The Most Common Questions About Hiring Answered

Michael Essany Headshot by Michael Essany on May 16, 2013
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Few business-related responsibilities are as daunting or stressful as hiring employees.

Perhaps you’ve conducted interviews before, but the stakes are higher when you’re hiring for your own company, says Alison Salisbury, founder of Fiscally Fit, which provides money-management services to retirees, busy professionals, and other small businesses.

At the recent Hire Smart Small Business Event hosted by Intuit and LinkedIn, Salisbury shared her experience in learning which critical questions to ask and how to evaluate job candidates during interviews.

“It’s important to hire for attitude,” she says. “You can teach anyone to use an Excel spreadsheet. You cannot teach people skills. You either have [them] or you don’t. There are some attributes you cannot teach.”

Last year, when Fiscally Fit developed the need for a money manager to meet with clients in their homes, Salisbury began searching for an employee with the right personality and impeccable integrity, as well as the technical skills required to do the job.

She published ads in regional media for a “daily money manager” and solicited candidates who were warm, friendly, trustworthy, patient, nonjudgmental, people-oriented, and comfortable with computers.

With the assistance of a job coach, Salisbury set up an innovative hiring process that she calls “self-selective.” The ads, for example, featured a phone number that provided callers with a pre-recorded message from Salisbury. In it, she asked them to leave a voice mail that answered these three questions:

  • What are your three strongest attributes?
  • Why are you suited to this position?
  • What is your biggest success?

“Every person who called this number listened to the message and then hung up — every single one,” Salisbury recalls. “Some of them would call back and answer the questions.”

Not surprisingly, plenty of applicants didn’t follow her instructions at all. Instead, they looked up the company and submitted a traditional resume or reached out by phone or email.

“Some of those people were probably very highly qualified,” Salisbury says. “But, to be fair to me and fair to the process, I asked them by email to please follow the directions. None of them did. So we had quite a few people fall off the list. Then, those people [who] followed the directions and went through the next couple of steps were invited to a group interview. And this is where it got really fun … and interesting.”

Salisbury and her job coach invited a handful of candidates to a meeting in which they were asked open-ended, fact-based questions. “All of these questions were designed to let us get to know these people as people [through] how would they respond in certain, specific situations,” she explains.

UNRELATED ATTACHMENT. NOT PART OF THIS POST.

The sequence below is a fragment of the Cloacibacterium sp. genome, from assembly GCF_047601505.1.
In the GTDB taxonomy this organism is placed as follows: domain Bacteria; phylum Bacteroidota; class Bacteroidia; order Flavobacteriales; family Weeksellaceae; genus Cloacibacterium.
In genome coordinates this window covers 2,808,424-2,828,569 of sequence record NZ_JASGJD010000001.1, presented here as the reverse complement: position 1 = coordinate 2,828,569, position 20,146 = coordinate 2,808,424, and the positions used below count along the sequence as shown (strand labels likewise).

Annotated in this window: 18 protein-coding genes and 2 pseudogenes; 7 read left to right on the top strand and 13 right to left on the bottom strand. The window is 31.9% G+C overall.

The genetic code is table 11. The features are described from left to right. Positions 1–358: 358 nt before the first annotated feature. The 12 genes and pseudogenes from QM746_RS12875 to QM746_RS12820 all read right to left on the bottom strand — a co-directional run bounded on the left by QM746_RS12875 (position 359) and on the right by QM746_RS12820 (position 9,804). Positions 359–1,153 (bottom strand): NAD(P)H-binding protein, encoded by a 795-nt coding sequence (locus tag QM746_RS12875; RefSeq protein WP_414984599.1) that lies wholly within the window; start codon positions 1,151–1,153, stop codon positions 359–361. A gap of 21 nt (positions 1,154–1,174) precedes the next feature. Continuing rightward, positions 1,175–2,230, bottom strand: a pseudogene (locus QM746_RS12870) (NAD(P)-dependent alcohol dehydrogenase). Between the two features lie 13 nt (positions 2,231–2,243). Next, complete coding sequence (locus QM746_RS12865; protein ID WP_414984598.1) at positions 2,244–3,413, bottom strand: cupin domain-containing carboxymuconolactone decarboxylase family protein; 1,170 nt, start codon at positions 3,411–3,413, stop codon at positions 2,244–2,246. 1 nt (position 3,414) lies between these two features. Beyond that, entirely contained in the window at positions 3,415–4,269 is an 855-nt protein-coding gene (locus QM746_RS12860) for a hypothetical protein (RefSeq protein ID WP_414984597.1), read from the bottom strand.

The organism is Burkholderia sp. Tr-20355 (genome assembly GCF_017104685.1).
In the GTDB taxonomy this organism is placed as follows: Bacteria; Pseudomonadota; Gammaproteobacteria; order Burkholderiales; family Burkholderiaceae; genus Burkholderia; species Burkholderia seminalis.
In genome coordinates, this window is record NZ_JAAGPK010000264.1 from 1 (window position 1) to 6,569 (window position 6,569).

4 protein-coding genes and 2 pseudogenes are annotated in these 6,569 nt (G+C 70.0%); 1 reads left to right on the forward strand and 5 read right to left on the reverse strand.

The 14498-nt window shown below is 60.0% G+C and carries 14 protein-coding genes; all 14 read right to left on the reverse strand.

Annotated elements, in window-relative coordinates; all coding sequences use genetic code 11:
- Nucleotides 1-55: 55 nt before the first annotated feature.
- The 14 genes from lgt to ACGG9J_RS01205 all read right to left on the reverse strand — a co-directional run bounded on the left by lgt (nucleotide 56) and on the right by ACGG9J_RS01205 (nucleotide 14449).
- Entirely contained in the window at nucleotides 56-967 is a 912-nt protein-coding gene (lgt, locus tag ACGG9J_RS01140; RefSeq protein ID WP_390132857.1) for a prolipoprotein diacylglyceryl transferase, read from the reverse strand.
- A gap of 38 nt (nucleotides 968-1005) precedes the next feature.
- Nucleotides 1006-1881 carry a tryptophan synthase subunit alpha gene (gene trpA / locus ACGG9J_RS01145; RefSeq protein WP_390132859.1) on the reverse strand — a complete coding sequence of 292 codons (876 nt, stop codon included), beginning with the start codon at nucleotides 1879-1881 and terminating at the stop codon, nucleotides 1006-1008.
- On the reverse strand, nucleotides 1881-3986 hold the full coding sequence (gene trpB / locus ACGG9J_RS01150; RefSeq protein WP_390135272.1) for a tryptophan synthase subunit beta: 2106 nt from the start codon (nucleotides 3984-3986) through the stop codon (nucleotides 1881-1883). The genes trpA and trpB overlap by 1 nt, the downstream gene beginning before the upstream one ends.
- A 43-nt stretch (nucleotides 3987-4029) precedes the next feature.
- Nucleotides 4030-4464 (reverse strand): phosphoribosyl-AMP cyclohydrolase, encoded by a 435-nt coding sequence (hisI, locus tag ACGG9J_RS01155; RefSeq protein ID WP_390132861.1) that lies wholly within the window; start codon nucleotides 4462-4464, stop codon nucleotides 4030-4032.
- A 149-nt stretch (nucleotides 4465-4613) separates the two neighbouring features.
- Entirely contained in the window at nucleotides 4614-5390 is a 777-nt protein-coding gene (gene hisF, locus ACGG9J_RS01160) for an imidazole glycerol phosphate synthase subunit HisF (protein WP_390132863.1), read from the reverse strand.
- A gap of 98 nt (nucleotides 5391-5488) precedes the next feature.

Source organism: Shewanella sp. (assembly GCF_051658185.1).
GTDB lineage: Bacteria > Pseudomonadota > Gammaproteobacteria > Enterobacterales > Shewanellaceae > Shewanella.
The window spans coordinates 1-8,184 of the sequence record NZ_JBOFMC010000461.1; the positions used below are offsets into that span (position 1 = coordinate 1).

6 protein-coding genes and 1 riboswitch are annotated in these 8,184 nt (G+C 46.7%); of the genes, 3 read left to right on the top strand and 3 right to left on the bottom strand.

Her questions (and requests) included:

  • What sort of jobs and companies have you been applying for and why?
  • At the end of your career, what do you want to have achieved in your life?
  • Tell me about one mistake you made in your career.
  • Based on what you’ve heard today, what do you think this job is all about?
  • What do you do when a co-worker or colleague wants to chat when there’s work to be done?
  • Tell me about a time when a customer or co-worker got mad at you.
  • Tell me about the toughest decision you had to make in the past six months.
  • Tell me about a time when you knew you were right, but you still had to follow directions or guidelines.
  • Tell me about the last time your workday ended before you were able to get everything done.

“During this process, I had an opportunity to explain to the candidates my vision for the business,” Salisbury says. “I could engage with them visually to see if they were able to buy into the goals and visions I had for growing my business. I could tell by the way people were responding who could buy into what I wanted — and that was a huge indicator of who was a strong candidate.”

Salisbury believes this process allowed her to find an excellent employee who has since flourished at Fiscally Fit.

“So, what have I learned?” she asks. “Hire for attitude. When my coach first described this hiring process to me, I was very skeptical.” But by being open to trying something new when screening and interviewing candidates, Salisbury says she was able to find a quality employee in short order.

“I am on the verge of starting this process all over and hiring again,” she adds. “My dream is coming true. When you’re open to new ideas, working with other professionals, and taking suggestions, you just never know where it’s going to lead you.”

These are just a few of the tips shared by experts at the Hire Smart event. Want more? Login here to get free access to all of the resources from the conference, including exclusive video of all the seminars at the event.

Michael Essany Headshot

Michael Essany is a business writer for Intuit and is passionate about solving small business problems.

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